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Do's and Don'ts of 911 Cheat Sheet (DRAFT) by [deleted]

Do's and Don'ts of 911

This is a draft cheat sheet. It is a work in progress and is not finished yet.


1. Do not dial 911 for a non-em­erg­ency. Instead, dial the non-em­ergency telephone number (540) 662-6162. A non-em­ergency incident is a property damage accident, break-in to a vehicle when suspect is gone, theft of property (when suspect is gone), vandalism (when suspect is gone), panhan­dlers, intoxi­cated persons who are not disorderly or dogs barking or at large.
2. Do not program 911 into your auto-dial teleph­one. You won't forget the number, and progra­mming the number invites accidental dialing of the number.
3. Please do not dial 911 to "­tes­t" your phone or the system. This needlessly burdens the 911 system with non-em­ergency calls and prevents call takers from answering true emergency calls.
4. Do not call 911 to ask for direct­ions, obtain a phone number of another County agency, or to contact a police officer, Sheriff's deputy or fire fighter. These calls prevent call takers from answering emergency calls.
5. Do not let children play with real phones. That includes house phones and cellular phones. A child need only push the '9' and a call could be placed to 911. With an open line, the call taker must send someone to invest­igate and make sure that an emergency does not exist. This needlessly takes resources away from genuine emerge­ncies.
6. If you dialed 911 in error, do not hang up the telephone. Instead, stay on the line and explain to the call-taker that you dialed by mistake and that you do not have an emerge­ncy. If you hang up, a call-taker will call back to confirm that there is no emergency. If you don't answer, a deputy will be dispatched to confirm that you are OK. This will needlessly take resources away from true emerge­ncies.
7. Don't hang up until the call-taker tells you to. Follow any instru­ctions the call-taker gives you, such as meeting the officers at the door, or flagging down the firefi­ghters at the curb.

Add ICE Contacts to your Smartphone

In Case of Emergency (ICE) is a program that enables first respon­ders, such as parame­dics, firefi­ghters, and police officers, as well as hospital personnel, to contact the next of kin of the owner of a mobile phone to obtain important medical or support inform­ation (the phone must be unlocked and working). The phone entry (or entries) should supplement or complement written (such as wallet, bracelet, or necklace) inform­ation or indica­tors.

For security purposes, many mobile phone owners now lock their mobiles, requiring a passcode to be entered in order to access the device. This hinders the ability of first responders to access the ICE phone list entry. In response to this problem, many device manufa­cturers have provided a mechanism to specify some text to be displayed while the mobile is in the locked state.


1. When the call-taker answers, briefly describe the type of incident you are report­ing. For example, "I am reporting an auto fire," or "I am reporting an uncons­cious person­". Then stay on the line with the call-taker — do not hang up until the call-taker tells you to. In some cases, the call-taker will keep you on the line while the emergency units are responding to ask additional questions or to obtain ongoing inform­ation.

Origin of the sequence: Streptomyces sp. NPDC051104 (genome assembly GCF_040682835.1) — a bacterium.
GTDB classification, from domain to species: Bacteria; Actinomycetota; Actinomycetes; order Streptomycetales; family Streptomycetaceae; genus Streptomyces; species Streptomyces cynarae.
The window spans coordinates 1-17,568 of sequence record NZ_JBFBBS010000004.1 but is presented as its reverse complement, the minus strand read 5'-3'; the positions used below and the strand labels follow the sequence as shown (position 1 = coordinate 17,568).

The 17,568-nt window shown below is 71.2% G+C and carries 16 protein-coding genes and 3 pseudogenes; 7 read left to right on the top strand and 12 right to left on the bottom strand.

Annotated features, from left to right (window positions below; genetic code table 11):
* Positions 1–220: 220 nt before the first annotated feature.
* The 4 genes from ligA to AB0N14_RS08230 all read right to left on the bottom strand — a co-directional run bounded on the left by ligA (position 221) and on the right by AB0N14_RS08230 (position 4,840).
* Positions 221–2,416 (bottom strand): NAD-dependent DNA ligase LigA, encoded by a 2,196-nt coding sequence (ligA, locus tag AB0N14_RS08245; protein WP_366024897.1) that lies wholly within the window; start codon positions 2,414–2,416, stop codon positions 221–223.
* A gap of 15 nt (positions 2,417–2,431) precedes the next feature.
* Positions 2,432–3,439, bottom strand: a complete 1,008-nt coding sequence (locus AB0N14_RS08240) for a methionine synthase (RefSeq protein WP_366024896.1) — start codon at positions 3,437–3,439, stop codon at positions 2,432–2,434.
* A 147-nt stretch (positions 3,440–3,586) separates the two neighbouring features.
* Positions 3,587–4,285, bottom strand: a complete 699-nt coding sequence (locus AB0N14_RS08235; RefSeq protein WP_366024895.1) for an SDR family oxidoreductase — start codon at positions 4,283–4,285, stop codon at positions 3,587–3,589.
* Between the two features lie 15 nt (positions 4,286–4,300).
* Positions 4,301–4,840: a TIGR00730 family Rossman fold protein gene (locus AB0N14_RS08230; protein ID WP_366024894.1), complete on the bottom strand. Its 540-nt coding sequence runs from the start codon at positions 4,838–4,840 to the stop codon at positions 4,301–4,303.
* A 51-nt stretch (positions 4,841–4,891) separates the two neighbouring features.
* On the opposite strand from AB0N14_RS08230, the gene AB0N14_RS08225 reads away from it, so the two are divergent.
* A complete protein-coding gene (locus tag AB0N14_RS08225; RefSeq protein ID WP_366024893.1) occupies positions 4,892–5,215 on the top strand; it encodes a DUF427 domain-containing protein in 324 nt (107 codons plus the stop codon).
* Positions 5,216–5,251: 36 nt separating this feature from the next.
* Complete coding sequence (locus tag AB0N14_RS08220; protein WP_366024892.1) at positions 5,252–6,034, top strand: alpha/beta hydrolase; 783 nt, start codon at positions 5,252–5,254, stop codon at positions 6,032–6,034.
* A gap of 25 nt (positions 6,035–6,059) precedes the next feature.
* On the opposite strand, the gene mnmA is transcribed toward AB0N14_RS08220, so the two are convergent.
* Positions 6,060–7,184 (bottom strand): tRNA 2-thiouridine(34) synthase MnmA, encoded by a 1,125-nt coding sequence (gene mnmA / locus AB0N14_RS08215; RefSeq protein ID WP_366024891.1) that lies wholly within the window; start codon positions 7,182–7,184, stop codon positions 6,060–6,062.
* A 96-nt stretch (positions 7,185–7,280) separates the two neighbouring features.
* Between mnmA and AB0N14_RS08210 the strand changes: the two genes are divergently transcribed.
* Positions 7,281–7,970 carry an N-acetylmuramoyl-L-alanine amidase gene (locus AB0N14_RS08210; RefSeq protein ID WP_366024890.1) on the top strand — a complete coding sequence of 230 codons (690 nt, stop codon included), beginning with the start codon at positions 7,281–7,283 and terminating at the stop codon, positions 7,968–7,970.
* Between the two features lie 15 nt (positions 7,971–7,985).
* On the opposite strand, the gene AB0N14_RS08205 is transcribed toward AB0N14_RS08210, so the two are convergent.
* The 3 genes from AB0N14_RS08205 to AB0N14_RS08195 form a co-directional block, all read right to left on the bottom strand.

2. Be patient as the call-taker asks you questi­ons. While you are answering the call-t­aker's questions, he/she is entering the inform­ation into the dispatch system. The inform­ation is being gathered while emergency response units are en-route. The questions that are being asked do not delay the dispatch of the police or fire/EMS units.
3. Let the call-taker ask you questions — they have been trained to ask questions that will help prioritize the incident, locate it and speed an approp­riate respon­se. Your answers should be brief and respon­sive. Remain calm and speak clearly. If you are not in a position to give full answers to the call-taker (the subject is nearby), stay on the phone and the call-taker will ask you questions that can be answered "­yes­" or "­no".
4. Be prepared to describe your location and the location of the emerge­ncy. Although an Enhanced 911 system will display your telephone number and location, the call-taker must confirm the displayed address or may ask you for more specific location inform­ation about the victim or suspects.
5. If you are a cellular caller, your telephone number and location proximity should be displayed for the call-taker to refere­nce. However, some telephones are not equipped with the technology to send the inform­ation to the 911 Center. You must be able to describe your location so emergency units can respond. Be aware of your current city/town, address, highway and direction, nearby cross streets or interc­hanges, or other geogra­phical points of reference.
6. Occasi­onally, cellular 911 calls are routed to a 911 center in another County. Be prepared to give the call-taker your complete location — city or town, address or location, inside or outside, what floor or room, etc., to ensure approp­riate response.
7. Be prepared to describe the persons involved in any incide­nt. This includes their race, sex, age, height and weight, color of hair, descri­ption of clothing, and presence of a hat, glasses or facial hair.
8. Be prepared to describe any vehicles involved in the incide­nt. This includes the color, year, make, model and type of vehicle (sedan, pick-up, SUV, van, tanker truck, etc.). If the vehicle is moving or has left, the call-taker will need to know the last direction.
9. Listen to the call-t­aker's instru­ctions for assistance if you are in danger yourse­lf. The call-taker may tell you to leave the building, secure yourself in a room or take other action to protect yourself.